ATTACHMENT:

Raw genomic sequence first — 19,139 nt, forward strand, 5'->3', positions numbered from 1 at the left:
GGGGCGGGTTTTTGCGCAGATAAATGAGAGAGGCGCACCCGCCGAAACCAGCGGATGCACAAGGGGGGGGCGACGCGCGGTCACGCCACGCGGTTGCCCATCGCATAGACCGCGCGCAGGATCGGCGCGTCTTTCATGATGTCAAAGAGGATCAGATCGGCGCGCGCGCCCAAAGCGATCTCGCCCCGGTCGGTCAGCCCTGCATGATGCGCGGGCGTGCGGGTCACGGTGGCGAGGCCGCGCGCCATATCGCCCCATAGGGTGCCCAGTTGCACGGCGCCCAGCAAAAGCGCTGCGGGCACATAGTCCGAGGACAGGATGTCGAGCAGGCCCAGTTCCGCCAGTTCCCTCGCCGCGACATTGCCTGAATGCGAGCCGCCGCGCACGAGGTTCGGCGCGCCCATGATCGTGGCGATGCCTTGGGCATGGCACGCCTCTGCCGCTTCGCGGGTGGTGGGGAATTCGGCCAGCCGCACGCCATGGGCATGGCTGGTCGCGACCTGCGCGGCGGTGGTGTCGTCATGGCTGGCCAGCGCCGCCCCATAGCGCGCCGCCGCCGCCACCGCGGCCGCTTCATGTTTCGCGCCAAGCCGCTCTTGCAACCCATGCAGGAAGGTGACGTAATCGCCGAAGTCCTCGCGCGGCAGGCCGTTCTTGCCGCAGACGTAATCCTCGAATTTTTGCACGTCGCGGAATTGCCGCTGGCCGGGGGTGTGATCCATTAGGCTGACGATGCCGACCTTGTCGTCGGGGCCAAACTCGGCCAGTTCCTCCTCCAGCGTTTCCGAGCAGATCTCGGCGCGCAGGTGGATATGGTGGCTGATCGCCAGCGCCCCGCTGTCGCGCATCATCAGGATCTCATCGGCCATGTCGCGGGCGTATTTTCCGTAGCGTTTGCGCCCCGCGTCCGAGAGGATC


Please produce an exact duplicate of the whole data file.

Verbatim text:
Raw genomic sequence first — 19,139 nt, forward strand, 5'->3', positions numbered from 1 at the left:
GGGGCGGGTTTTTGCGCAGATAAATGAGAGAGGCGCACCCGCCGAAACCAGCGGATGCACAAGGGGGGGGCGACGCGCGGTCACGCCACGCGGTTGCCCATCGCATAGACCGCGCGCAGGATCGGCGCGTCTTTCATGATGTCAAAGAGGATCAGATCGGCGCGCGCGCCCAAAGCGATCTCGCCCCGGTCGGTCAGCCCTGCATGATGCGCGGGCGTGCGGGTCACGGTGGCGAGGCCGCGCGCCATATCGCCCCATAGGGTGCCCAGTTGCACGGCGCCCAGCAAAAGCGCTGCGGGCACATAGTCCGAGGACAGGATGTCGAGCAGGCCCAGTTCCGCCAGTTCCCTCGCCGCGACATTGCCTGAATGCGAGCCGCCGCGCACGAGGTTCGGCGCGCCCATGATCGTGGCGATGCCTTGGGCATGGCACGCCTCTGCCGCTTCGCGGGTGGTGGGGAATTCGGCCAGCCGCACGCCATGGGCATGGCTGGTCGCGACCTGCGCGGCGGTGGTGTCGTCATGGCTGGCCAGCGCCGCCCCATAGCGCGCCGCCGCCGCCACCGCGGCCGCTTCATGTTTCGCGCCAAGCCGCTCTTGCAACCCATGCAGGAAGGTGACGTAATCGCCGAAGTCCTCGCGCGGCAGGCCGTTCTTGCCGCAGACGTAATCCTCGAATTTTTGCACGTCGCGGAATTGCCGCTGGCCGGGGGTGTGATCCATTAGGCTGACGATGCCGACCTTGTCGTCGGGGCCAAACTCGGCCAGTTCCTCCTCCAGCGTTTCCGAGCAGATCTCGGCGCGCAGGTGGATATGGTGGCTGATCGCCAGCGCCCCGCTGTCGCGCATCATCAGGATCTCATCGGCCATGTCGCGGGCGTATTTTCCGTAGCGTTTGCGCCCCGCGTCCGAGAGGATC